We bought out my brother after about 10 years. It can be a great joy to have a structure of that kind, but it opens up your relationship to totally different dynamics. My wife and I continue to be partners and love it. Works well for us because we have such different gifts that we bring to the table, so we have great respect for each other and love working together.

For women entrepreneurs, what specific advice would you have for young women who would like to become an entrepreneur? Are there specific advantages, disadvantages to being a women business owner?

Says my wife, Annie: Don't think you can do it all. If you expect to have a healthy family life, and marriage, surround yourself with a capable team that complements you and brings things to the table that you don't. Trust them to bring their best.

Green business is all the rage right now. Has it really been practical for you as an entrepreneur to incorporate green business practices?

Absolutely. If you have a commitment to environmentally friendly manufacturing practices, then the door is open for all kinds of solutions. Some solutions are "sexier" than others, but they all add up. On the sexier side, we switched to 100% post-consumer recycled wood for our signs and photo frames from harvested timber. We also use only water-based paints and UV inks, which dramatically reduces VOCs and makes for a safer working environment for our employees. On the not-so-sexy side, we switched from Styrofoam peanuts to bubble wrap for our bulk shipments. The sheer amount of packaging material dropped by 80%, which helps to reduce carbon dioxide emissions in the transportation process of both the packaging material and the shipped product. What's more, peanuts are virtually impossible to reuse whereas bubble wrap can be reused by our end customers over and over again. Not sexy, but environmentally smart.

With the current economy in a slump, what cost saving tips would you have for a new entrepreneur?

At our first trade shows, my brother, my wife, and our 6 week-old son shared a hotel room to trim expenses. I'm not sure I would recommend this necessarily. (smile)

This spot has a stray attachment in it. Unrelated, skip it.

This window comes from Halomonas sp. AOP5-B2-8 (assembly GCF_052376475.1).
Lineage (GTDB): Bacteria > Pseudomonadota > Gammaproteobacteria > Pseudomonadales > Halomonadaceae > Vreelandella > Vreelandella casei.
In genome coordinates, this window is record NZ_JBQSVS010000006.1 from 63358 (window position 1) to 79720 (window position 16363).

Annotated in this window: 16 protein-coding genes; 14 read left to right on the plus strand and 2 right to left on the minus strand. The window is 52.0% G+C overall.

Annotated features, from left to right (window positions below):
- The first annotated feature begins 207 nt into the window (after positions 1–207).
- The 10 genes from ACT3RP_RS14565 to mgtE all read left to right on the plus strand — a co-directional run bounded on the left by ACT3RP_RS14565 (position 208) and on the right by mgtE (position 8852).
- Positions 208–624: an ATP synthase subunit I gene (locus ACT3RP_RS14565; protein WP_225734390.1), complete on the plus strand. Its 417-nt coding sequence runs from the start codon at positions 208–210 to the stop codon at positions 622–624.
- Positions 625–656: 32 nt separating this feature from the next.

Find ways to keep the overhead down! Overhead is a killer. Drop the pride and buy used or re-used wherever you can.

Have you outsourced any portion of your business? Has that worked for your business?

We're not big fans of outsourcing. Call us control freaks, but it's never gone well for us. We've outsourced parts of our manufacturing, as well as some HR functions, but it's never lasted too long. If you want something done right…

Finding employees to work in a new and growing business can be a challenge. How did you find your employees?

In the early days, the economy was in such a bad way that we received a continual stream of applications and we just skimmed the cream off the top. During other years, we've found talent through Craigslist, Monster, headhunters - all the standard stuff. But it's important to note that almost all our best hires have come from outside our industry.

How has your experience in running the business been different from what you expected?

We entered business with some trepidation. Our desire was to help bring jobs to our economically depressed community, but we had no idea what we were doing. Turns out entrepreneurship is the most fun thing we've done and one of the greatest calls a human being can answer.

Is there anything you wish you had done differently?

The list is too long to go into any detail, but if we'd done some things differently, we'd not have learned what we know now. Every mistake is an investment in the MBA I never got.

What advice would you give to somebody else who wanted to start a similar business?

Find out what you love doing. Do it. It won't matter if you make a lot of money or not if you're doing what you love to do.

You absolutely have to have the passion, Mark. Thanks for sharing some of your passion with us.